The statements of participants showed that they had received DM training from educators for whom no educational needs assessment and DSME workshops had been held to date, and thus, they were not familiar with needs assessment principles and skills, and they did not have appropriate and sufficient knowledge and performance. A nursing faculty member stated: “… diabetes educators are not familiar with step-by-step education principles, from needs assessment to evaluating, and no needs assessment educational courses have been held for them so far….” (p2).

Some participants who had participated in an educational course about 10 years ago stated that defect in knowledge transfer methods by professors, lack of capability to use various needs assessment methods and education skills, and merge them with DSME specialized knowledge by professors, the short duration of the courses, lack of repetition and practicality, lack of provision of material about needs assessment, lack of periodical needs assessment of educators, and lack of evaluation as the reasons of the lack of knowledge and skills in the needs assessment domain.

Another nurse educator said: “… 10 years ago, only a 4-hour educational course was held for us, which was about diabetes and nothing was said about needs assessment let alone being trained in a practical way ….” (p5).

A DM specialist added: “… during all the years I have been working in the field of diabetes, this is the first time that a person has asked about my educational needs as an educator …” (p7).

Regarding defects in the knowledge transfer method, a board member said: “Most of our professors are skillful in the diabetes treatment domain, but they do not have sufficient skill in using needs assessment patterns and merging diabetes education with various educational methods … “ (p8).

The participants mentioned the lack of sufficient English knowledge and sufficient skill in searching scientific sources, unavailability of updated and evidence-based scientific sources, and inability to pay the costs of credited scientific sources to answer their scientific needs in the field of needs assessment as the problems resulting from lack of educational planning.

A nurse educator stated: “… searching material in English is really difficult for me and I do not understand them very well ….” (p11).

Another nurse said: “… there is a wide range of resources and I do not know which article or website is better and which one will give me the information that I need …” (p15).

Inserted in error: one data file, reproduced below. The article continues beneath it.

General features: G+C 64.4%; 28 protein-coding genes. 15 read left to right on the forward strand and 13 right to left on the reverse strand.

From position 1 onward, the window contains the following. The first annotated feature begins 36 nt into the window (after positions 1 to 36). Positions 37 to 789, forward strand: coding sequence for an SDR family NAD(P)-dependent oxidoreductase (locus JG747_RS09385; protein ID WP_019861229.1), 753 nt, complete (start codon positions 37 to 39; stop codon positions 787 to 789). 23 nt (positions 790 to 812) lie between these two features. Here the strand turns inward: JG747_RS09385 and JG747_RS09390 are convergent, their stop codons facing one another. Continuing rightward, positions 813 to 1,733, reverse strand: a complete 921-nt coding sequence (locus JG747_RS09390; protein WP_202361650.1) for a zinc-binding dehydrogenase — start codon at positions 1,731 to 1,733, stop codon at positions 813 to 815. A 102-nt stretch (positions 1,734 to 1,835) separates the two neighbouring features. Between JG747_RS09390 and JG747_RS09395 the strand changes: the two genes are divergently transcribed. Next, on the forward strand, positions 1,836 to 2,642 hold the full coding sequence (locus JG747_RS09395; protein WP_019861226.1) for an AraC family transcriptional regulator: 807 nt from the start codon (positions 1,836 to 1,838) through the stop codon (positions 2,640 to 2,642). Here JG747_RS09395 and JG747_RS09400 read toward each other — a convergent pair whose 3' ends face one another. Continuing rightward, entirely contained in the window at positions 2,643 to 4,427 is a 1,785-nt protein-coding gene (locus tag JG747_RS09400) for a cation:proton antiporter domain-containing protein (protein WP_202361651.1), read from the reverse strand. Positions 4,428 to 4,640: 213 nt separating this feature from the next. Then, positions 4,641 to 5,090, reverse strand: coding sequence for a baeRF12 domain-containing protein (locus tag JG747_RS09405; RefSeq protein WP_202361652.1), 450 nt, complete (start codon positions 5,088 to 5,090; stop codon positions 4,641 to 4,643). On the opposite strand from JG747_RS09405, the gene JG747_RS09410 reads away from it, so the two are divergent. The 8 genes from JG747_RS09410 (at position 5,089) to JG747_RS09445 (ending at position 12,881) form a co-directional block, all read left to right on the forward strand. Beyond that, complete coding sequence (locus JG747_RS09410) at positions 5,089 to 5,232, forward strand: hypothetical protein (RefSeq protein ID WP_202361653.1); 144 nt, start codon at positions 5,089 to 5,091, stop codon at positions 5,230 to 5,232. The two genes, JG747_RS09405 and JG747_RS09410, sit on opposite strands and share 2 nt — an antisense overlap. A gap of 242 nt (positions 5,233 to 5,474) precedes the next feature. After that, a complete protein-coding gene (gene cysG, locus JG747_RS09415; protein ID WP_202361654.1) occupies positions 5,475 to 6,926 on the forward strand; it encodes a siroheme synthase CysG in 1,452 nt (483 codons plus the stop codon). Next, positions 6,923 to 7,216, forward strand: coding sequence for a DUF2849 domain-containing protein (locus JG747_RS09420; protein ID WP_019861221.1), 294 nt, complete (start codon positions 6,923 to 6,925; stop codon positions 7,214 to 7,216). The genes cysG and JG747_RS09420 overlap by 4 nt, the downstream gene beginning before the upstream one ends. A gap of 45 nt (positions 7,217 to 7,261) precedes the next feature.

A faculty member said: “….educational courses are often in person, and to access the content of courses or articles, online payment and financial credit (Master Card and Visa Card) are required and the minimum payment is 30 to 70 dollars and this cost is too high for us considering we do not have sufficient information about the content of the educational material…” (p6).

The participants believed that structured planning in an organization, holding continuous educational workshops and English courses, providing information and appropriate facilities to access credited scientific sources easily, and using professors with specialized knowledge in the field of educational skills and DSME can promote educators' knowledge and skill in using needs assessment patterns.

Lack of practical patterns for needs assessment

The participants' experience showed that educators who have worked in the field of diabetic patients' education provide the educational content based on their experience and the patients' most common needs which results in material repetition and a disregard for learning style and individual needs. A DM specialist added: “…needs assessment needs a practical pattern; often I train based on experience, the materials become repetitive and sometimes our patients do not receive any training on some new treatments and cares…” (P19).

The participants noted the designing of a needs assessment practical guide as an effective factor in the provision of appropriate education based on learning style and individual needs with the aim to accelerate the needs assessment process, attract patients' trust and collaboration, coordinating educators, integrating the provided materials, and upgrading educators' skills in providing and designing standard forms.

A nurse educator stated: “…A framework for needs assessment and educators' coordination is necessary; it would be really good if we could recognize the needs of every age and every level of literacy using needs assessment patterns…” (p17).

A nurse said: “… A pattern is, of course, necessary for providing standard needs assessment forms as I know no one is familiar with needs assessment forms…” (p10).

Participants reported the lack of needs assessment and needs assessment based on taste and work experience, lack of tools for evaluating the knowledge and practice of experienced nurses, which illustrates the necessity of designing a practical needs assessment pattern.

Category 2: Managerial challenges of needs assessment

This main category included the two subcategories of managers' insufficient support and supervision and managers' insufficient attention to motivational factors.

Managers' insufficient support and supervision